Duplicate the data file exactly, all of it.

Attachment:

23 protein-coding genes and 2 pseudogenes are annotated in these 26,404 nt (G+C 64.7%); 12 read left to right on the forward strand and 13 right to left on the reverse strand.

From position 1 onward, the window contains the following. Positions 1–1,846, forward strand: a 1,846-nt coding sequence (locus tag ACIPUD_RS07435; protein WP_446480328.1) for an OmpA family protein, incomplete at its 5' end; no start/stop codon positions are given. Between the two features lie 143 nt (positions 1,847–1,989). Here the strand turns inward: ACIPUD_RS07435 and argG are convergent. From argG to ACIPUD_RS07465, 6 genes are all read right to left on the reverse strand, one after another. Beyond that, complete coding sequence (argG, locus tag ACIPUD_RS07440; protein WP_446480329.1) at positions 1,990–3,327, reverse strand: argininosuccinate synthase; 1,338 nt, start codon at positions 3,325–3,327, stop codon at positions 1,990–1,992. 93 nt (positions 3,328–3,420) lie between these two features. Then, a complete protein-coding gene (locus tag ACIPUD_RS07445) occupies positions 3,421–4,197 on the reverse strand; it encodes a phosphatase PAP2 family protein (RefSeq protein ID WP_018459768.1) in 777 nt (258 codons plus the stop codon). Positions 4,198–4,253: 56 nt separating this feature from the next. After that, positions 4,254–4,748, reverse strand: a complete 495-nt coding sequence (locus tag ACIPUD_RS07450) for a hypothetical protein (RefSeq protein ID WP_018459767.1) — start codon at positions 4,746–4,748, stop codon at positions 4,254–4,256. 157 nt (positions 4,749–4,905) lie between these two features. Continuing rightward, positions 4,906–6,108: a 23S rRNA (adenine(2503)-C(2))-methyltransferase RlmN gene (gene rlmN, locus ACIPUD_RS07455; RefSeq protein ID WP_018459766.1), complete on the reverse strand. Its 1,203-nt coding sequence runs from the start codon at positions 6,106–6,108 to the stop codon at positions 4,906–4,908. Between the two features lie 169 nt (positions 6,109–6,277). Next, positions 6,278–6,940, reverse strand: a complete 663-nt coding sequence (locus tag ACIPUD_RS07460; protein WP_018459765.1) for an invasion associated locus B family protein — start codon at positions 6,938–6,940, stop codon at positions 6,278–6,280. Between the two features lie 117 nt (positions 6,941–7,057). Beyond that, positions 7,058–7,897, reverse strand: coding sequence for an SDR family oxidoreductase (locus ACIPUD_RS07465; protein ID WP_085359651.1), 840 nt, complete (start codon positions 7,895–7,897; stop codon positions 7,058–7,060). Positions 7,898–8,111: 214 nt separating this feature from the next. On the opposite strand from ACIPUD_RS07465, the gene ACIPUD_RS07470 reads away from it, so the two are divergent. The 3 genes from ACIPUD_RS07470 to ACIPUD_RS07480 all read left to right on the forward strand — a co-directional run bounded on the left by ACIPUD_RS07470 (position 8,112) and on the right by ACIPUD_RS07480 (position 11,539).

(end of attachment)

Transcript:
23 protein-coding genes and 2 pseudogenes are annotated in these 26,404 nt (G+C 64.7%); 12 read left to right on the forward strand and 13 right to left on the reverse strand.

From position 1 onward, the window contains the following. Positions 1–1,846, forward strand: a 1,846-nt coding sequence (locus tag ACIPUD_RS07435; protein WP_446480328.1) for an OmpA family protein, incomplete at its 5' end; no start/stop codon positions are given. Between the two features lie 143 nt (positions 1,847–1,989). Here the strand turns inward: ACIPUD_RS07435 and argG are convergent. From argG to ACIPUD_RS07465, 6 genes are all read right to left on the reverse strand, one after another. Beyond that, complete coding sequence (argG, locus tag ACIPUD_RS07440; protein WP_446480329.1) at positions 1,990–3,327, reverse strand: argininosuccinate synthase; 1,338 nt, start codon at positions 3,325–3,327, stop codon at positions 1,990–1,992. 93 nt (positions 3,328–3,420) lie between these two features. Then, a complete protein-coding gene (locus tag ACIPUD_RS07445) occupies positions 3,421–4,197 on the reverse strand; it encodes a phosphatase PAP2 family protein (RefSeq protein ID WP_018459768.1) in 777 nt (258 codons plus the stop codon). Positions 4,198–4,253: 56 nt separating this feature from the next. After that, positions 4,254–4,748, reverse strand: a complete 495-nt coding sequence (locus tag ACIPUD_RS07450) for a hypothetical protein (RefSeq protein ID WP_018459767.1) — start codon at positions 4,746–4,748, stop codon at positions 4,254–4,256. 157 nt (positions 4,749–4,905) lie between these two features. Continuing rightward, positions 4,906–6,108: a 23S rRNA (adenine(2503)-C(2))-methyltransferase RlmN gene (gene rlmN, locus ACIPUD_RS07455; RefSeq protein ID WP_018459766.1), complete on the reverse strand. Its 1,203-nt coding sequence runs from the start codon at positions 6,106–6,108 to the stop codon at positions 4,906–4,908. Between the two features lie 169 nt (positions 6,109–6,277). Next, positions 6,278–6,940, reverse strand: a complete 663-nt coding sequence (locus tag ACIPUD_RS07460; protein WP_018459765.1) for an invasion associated locus B family protein — start codon at positions 6,938–6,940, stop codon at positions 6,278–6,280. Between the two features lie 117 nt (positions 6,941–7,057). Beyond that, positions 7,058–7,897, reverse strand: coding sequence for an SDR family oxidoreductase (locus ACIPUD_RS07465; protein ID WP_085359651.1), 840 nt, complete (start codon positions 7,895–7,897; stop codon positions 7,058–7,060). Positions 7,898–8,111: 214 nt separating this feature from the next. On the opposite strand from ACIPUD_RS07465, the gene ACIPUD_RS07470 reads away from it, so the two are divergent. The 3 genes from ACIPUD_RS07470 to ACIPUD_RS07480 all read left to right on the forward strand — a co-directional run bounded on the left by ACIPUD_RS07470 (position 8,112) and on the right by ACIPUD_RS07480 (position 11,539).